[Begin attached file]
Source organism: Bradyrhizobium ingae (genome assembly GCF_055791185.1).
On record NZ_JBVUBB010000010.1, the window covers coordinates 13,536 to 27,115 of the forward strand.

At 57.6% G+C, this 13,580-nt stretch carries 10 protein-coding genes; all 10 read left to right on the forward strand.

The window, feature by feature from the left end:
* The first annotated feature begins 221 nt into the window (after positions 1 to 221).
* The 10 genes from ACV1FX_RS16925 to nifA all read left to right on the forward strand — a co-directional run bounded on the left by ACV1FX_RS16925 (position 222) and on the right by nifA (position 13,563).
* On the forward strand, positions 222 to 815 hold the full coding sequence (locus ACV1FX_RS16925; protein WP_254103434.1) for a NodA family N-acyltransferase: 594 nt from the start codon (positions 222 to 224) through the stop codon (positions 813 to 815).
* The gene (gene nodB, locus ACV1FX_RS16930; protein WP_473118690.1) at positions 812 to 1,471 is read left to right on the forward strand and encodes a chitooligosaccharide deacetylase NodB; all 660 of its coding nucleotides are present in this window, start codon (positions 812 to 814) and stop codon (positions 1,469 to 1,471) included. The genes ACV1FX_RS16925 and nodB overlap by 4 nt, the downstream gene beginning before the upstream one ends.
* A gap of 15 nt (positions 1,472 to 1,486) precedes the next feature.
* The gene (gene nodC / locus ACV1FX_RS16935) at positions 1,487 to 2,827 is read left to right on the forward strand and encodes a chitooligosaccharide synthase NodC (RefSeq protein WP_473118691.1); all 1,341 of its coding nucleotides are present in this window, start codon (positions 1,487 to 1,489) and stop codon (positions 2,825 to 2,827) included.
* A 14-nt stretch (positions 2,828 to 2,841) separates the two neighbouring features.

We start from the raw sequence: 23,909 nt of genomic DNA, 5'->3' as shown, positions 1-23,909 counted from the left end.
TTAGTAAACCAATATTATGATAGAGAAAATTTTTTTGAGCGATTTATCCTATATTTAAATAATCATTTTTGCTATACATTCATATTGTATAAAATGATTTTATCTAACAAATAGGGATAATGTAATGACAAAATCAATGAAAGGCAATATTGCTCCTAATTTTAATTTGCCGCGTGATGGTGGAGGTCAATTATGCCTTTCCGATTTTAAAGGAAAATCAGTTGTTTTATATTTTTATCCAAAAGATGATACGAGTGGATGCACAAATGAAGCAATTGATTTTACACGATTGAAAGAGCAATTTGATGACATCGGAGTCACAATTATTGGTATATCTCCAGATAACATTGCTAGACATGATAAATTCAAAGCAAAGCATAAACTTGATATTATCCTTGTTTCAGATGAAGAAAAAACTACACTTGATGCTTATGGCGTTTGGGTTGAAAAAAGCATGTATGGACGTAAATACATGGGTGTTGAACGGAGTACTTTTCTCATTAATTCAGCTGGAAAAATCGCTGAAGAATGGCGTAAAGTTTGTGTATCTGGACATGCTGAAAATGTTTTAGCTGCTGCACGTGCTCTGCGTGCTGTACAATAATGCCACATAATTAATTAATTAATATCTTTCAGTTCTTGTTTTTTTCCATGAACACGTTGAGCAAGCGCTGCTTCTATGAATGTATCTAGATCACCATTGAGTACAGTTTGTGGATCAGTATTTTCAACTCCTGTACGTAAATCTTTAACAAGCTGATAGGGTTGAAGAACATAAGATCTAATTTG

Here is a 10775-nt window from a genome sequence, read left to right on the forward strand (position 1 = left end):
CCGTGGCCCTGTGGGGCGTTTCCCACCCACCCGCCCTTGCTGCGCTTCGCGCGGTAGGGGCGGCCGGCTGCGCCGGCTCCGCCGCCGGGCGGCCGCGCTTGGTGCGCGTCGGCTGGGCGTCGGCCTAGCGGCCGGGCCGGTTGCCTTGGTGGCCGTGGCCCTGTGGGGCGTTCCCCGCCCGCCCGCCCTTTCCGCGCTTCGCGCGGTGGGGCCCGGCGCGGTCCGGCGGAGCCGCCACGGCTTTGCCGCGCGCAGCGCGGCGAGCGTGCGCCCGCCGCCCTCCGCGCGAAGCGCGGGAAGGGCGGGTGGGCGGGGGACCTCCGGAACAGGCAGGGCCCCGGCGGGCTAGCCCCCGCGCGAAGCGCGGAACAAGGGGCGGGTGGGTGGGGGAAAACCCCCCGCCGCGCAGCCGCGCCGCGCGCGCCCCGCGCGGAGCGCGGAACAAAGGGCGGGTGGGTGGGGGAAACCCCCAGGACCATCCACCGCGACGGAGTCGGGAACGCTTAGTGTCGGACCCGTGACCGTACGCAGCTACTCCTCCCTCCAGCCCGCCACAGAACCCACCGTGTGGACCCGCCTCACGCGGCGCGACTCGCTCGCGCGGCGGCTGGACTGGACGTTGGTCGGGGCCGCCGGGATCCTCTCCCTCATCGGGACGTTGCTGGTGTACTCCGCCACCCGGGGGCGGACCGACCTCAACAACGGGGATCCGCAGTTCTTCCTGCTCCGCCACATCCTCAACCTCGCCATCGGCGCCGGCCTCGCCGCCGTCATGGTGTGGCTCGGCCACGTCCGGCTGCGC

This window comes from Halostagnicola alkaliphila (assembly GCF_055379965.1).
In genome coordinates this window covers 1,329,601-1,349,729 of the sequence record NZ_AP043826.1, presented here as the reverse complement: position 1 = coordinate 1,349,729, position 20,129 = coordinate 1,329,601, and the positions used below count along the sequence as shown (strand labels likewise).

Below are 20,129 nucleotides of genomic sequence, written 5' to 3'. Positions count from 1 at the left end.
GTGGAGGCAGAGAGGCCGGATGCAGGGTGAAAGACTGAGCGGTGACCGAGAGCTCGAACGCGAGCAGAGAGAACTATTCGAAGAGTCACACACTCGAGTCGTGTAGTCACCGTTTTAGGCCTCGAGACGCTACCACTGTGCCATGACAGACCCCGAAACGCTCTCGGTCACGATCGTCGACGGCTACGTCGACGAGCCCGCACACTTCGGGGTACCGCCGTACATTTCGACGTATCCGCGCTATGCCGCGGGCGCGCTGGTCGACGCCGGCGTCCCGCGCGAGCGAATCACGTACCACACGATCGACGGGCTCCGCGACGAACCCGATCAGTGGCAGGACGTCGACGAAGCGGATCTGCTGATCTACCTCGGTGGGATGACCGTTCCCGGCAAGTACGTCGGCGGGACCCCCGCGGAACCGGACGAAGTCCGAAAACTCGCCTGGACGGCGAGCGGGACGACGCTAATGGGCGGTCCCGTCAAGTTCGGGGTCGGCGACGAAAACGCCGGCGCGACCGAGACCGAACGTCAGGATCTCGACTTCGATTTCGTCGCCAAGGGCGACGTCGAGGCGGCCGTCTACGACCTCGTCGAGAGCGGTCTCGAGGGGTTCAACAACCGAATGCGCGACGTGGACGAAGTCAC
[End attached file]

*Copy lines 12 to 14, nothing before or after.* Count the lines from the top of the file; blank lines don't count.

We start from the raw sequence: 23,909 nt of genomic DNA, 5'->3' as shown, positions 1-23,909 counted from the left end.
TTAGTAAACCAATATTATGATAGAGAAAATTTTTTTGAGCGATTTATCCTATATTTAAATAATCATTTTTGCTATACATTCATATTGTATAAAATGATTTTATCTAACAAATAGGGATAATGTAATGACAAAATCAATGAAAGGCAATATTGCTCCTAATTTTAATTTGCCGCGTGATGGTGGAGGTCAATTATGCCTTTCCGATTTTAAAGGAAAATCAGTTGTTTTATATTTTTATCCAAAAGATGATACGAGTGGATGCACAAATGAAGCAATTGATTTTACACGATTGAAAGAGCAATTTGATGACATCGGAGTCACAATTATTGGTATATCTCCAGATAACATTGCTAGACATGATAAATTCAAAGCAAAGCATAAACTTGATATTATCCTTGTTTCAGATGAAGAAAAAACTACACTTGATGCTTATGGCGTTTGGGTTGAAAAAAGCATGTATGGACGTAAATACATGGGTGTTGAACGGAGTACTTTTCTCATTAATTCAGCTGGAAAAATCGCTGAAGAATGGCGTAAAGTTTGTGTATCTGGACATGCTGAAAATGTTTTAGCTGCTGCACGTGCTCTGCGTGCTGTACAATAATGCCACATAATTAATTAATTAATATCTTTCAGTTCTTGTTTTTTTCCATGAACACGTTGAGCAAGCGCTGCTTCTATGAATGTATCTAGATCACCATTGAGTACAGTTTGTGGATCAGTATTTTCAACTCCTGTACGTAAATCTTTAACAAGCTGATAGGGTTGAAGAACATAAGATCTAATTTG

Here is a 10775-nt window from a genome sequence, read left to right on the forward strand (position 1 = left end):